Broad Craig has a naturally sheltered area, ideal for training dives, yet its outer wall is suited to more experienced divers as it is easy to get lost in the maze of tunnels and boulders topped with a thick forest of kelp.
Further out to Little Green Carr, the deeper sections have delicate cup corals and rare arctic anemones that have a symbiotic relationship with a species of prawn.
Similar conditions are found off Eyemouth. In fact, some say that the shore diving off Eyemouth is better than St Abbs - not only are there fewer people diving there, but the area for shore diving off the caravan park at Eyemouth covers a much greater area, with more varied habitats.
Eyemouth is also the only location where you can night dive, as it is completely banned at St Abbs. Weasel Loch is the most popular shore entry, negotiated down 75 steps interspaced with passing places and bench seats.
Popular with everyone from trainees to experienced divers, this site is the start of several interesting routes around the next headland to underwater canyons such as the Cresta Run and Divers Hole.
With so many spectacular sites in this area, its not surprising that the marine reserve is now being expanded to cover much of the Northumberland coast - a designated Special Area of Conservation, recognised by the European Union.




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FACTFILE

GETTING THERE: The Marine Reserve is two miles from the A1. The closest station is Berwick upon Tweed, less than four hours from London.
DIVING DETAILS: The Marine Reserve Warden (018907 71273) can advise on access, weather conditions and dive sites. Air is available at St Abbs Air Compressor; Scoutscroft Diving Centre in Coldingham 018907 71338; Eyemouth Diving Centre 018907 51202. Several local fishermen hire their boats for dive groups on a daily basis. Double D Charters, mv Olympic Spirit from Eyemouth 018907 50924/50795; mv Guiding Star from St Abbs 018907 71681. Free boat launching from Eyemouth beach; 10 from St Abbs harbour. Parking is limited at St Abbs.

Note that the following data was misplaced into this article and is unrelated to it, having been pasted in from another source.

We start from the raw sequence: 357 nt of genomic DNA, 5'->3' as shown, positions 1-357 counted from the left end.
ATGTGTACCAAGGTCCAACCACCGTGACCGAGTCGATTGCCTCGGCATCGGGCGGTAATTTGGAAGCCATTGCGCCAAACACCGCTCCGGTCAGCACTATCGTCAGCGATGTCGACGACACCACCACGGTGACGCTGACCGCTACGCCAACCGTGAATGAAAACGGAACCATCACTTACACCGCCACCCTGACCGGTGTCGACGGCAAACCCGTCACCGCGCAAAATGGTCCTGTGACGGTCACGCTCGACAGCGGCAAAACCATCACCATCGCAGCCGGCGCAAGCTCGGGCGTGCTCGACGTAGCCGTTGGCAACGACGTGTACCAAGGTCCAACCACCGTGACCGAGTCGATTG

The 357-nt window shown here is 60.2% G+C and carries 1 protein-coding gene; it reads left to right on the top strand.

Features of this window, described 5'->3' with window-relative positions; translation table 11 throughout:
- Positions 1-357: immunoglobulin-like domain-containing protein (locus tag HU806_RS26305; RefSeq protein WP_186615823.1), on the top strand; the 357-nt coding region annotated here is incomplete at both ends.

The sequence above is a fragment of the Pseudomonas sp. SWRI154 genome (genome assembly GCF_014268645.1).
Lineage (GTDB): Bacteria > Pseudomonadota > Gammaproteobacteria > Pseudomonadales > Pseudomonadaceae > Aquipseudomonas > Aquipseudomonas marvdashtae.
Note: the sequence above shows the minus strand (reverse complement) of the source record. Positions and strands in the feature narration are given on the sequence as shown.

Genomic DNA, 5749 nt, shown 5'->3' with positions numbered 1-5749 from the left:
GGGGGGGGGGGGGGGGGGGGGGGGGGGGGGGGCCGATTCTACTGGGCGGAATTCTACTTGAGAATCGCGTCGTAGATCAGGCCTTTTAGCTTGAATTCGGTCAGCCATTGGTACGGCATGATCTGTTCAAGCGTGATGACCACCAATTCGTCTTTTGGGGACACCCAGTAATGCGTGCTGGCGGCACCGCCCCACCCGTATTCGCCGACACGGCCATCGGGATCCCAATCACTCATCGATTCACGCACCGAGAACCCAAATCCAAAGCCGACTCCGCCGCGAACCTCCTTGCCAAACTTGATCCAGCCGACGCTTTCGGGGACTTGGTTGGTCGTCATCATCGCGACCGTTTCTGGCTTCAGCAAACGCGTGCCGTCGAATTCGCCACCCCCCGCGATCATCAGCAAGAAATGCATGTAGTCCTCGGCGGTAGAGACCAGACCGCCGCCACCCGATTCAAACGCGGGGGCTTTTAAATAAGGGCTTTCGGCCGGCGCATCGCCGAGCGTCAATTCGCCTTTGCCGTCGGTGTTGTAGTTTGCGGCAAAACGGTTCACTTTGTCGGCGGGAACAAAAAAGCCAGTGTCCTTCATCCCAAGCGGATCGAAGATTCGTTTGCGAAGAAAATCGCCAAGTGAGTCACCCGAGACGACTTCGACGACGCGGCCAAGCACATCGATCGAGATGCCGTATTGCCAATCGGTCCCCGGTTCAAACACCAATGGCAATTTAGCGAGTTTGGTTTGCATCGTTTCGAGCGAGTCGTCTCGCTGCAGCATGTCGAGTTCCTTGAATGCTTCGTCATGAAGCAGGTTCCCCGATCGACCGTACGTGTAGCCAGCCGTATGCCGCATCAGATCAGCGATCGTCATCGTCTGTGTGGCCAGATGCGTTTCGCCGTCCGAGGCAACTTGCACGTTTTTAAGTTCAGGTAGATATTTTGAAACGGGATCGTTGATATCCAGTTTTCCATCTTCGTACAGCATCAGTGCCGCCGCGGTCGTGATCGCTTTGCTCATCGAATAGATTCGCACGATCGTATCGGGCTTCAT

ACCOMMODATION: Caravans or tents at the nearby caravan parks are the most popular option: Scoutscroft Holiday Park 018907 71338; Coldingham Caravan Park 018907 71316; Eyemouth Holiday Park 018907 51050. For hotels and B&Bs, contact Eyemouth Tourist Information Centre 018907 50678.
FOR NON-DIVERS: Scenic walks, rockpool rambling with the Marine Reserve Warden, birdwatching.
HAZARDS: The water is cold, so bring proper thermal semi-dry or drysuits. On every dive, cold is the limiting factor. Wind chill must also be considered.
BEST TIME TO GO: May to October when the prevailing winds are from the west - at other times the east coast can be undiveable. For an up-to-date forecast, ring Marinecall 01891 500452 (shipping area Forth).
WATER TEMPERATURE: Average sea temperatures range from 7.5*C in February to 18*C in August.
DIVING SUITABLE FOR: All levels.
COST: B&Bs and hotels cost£15-20, self-catering accommodation from£5 per person. Boat dives range from£7 to£15 (hardboats to high-speed RIBs), with guided dives from£10-15.
PROS: Fantastic diversity of marine life, spectacular underwater scenery. Great opportunities for both shore diving and boat diving.
CONS: Winter storms can be particularly severe - though they rarely last longer than a few days - and when the sea calms down, the best visibility is encountered during the winter.